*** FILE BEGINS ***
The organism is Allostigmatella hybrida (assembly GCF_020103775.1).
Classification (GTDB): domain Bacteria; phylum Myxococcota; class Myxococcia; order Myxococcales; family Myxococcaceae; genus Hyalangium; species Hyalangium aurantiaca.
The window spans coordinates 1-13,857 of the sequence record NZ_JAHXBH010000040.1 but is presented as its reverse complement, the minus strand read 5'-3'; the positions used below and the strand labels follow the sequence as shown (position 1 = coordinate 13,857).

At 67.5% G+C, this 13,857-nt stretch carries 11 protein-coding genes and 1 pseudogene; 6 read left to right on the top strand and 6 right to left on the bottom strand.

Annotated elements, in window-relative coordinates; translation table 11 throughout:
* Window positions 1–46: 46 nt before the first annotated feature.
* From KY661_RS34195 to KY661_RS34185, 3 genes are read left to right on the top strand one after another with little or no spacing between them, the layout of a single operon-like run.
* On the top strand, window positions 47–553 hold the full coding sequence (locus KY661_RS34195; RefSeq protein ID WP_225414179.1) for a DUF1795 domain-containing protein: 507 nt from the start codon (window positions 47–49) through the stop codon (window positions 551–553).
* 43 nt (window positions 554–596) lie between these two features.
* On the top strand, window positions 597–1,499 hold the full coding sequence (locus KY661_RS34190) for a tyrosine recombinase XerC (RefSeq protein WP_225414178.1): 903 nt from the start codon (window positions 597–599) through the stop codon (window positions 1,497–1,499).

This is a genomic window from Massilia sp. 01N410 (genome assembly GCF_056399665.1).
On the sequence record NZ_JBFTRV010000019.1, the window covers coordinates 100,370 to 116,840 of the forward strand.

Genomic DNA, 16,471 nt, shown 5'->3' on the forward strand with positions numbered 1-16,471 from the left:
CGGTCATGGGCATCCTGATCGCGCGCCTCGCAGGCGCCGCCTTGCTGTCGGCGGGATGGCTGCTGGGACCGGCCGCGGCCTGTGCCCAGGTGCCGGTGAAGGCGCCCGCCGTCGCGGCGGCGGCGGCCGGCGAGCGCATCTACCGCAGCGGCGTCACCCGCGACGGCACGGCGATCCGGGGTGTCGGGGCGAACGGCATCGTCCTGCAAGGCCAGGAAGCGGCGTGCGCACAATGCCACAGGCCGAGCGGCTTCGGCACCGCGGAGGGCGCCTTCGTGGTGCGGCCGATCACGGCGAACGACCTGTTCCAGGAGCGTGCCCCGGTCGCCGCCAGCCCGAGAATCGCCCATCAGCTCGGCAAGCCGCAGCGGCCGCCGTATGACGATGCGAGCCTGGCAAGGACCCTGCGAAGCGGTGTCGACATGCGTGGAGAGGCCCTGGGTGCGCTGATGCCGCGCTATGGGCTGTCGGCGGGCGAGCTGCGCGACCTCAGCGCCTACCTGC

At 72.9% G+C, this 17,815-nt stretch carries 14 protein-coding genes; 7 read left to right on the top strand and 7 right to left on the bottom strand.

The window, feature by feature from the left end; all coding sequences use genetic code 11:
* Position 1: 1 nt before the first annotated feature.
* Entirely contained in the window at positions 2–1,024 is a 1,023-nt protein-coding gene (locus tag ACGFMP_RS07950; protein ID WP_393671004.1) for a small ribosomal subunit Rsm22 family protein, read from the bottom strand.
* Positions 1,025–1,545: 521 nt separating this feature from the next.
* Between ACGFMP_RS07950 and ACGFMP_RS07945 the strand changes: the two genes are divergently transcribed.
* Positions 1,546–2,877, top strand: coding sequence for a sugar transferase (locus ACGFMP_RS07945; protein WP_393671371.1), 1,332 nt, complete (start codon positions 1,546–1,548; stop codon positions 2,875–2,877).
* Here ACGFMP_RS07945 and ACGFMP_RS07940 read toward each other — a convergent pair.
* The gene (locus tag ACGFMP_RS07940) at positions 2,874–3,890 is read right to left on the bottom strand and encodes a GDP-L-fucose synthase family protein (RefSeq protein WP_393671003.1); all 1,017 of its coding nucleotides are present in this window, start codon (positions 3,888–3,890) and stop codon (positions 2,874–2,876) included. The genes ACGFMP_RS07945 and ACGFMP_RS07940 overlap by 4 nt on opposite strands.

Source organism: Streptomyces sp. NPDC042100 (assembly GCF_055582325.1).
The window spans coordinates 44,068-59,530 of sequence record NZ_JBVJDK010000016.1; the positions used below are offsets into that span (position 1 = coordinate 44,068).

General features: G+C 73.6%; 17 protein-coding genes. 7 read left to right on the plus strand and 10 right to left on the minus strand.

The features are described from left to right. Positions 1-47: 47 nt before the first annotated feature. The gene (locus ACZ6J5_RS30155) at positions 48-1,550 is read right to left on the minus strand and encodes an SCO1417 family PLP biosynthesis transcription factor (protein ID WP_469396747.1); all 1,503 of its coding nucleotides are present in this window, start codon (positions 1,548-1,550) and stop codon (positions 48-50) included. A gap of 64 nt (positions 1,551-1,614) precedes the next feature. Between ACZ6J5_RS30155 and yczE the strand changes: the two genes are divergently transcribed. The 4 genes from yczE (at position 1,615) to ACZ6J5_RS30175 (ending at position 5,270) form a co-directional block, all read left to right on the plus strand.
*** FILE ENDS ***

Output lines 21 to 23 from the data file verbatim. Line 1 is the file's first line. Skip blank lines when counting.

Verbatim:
* Positions 1,546–2,877, top strand: coding sequence for a sugar transferase (locus ACGFMP_RS07945; protein WP_393671371.1), 1,332 nt, complete (start codon positions 1,546–1,548; stop codon positions 2,875–2,877).
* Here ACGFMP_RS07945 and ACGFMP_RS07940 read toward each other — a convergent pair.
* The gene (locus tag ACGFMP_RS07940) at positions 2,874–3,890 is read right to left on the bottom strand and encodes a GDP-L-fucose synthase family protein (RefSeq protein WP_393671003.1); all 1,017 of its coding nucleotides are present in this window, start codon (positions 3,888–3,890) and stop codon (positions 2,874–2,876) included. The genes ACGFMP_RS07945 and ACGFMP_RS07940 overlap by 4 nt on opposite strands.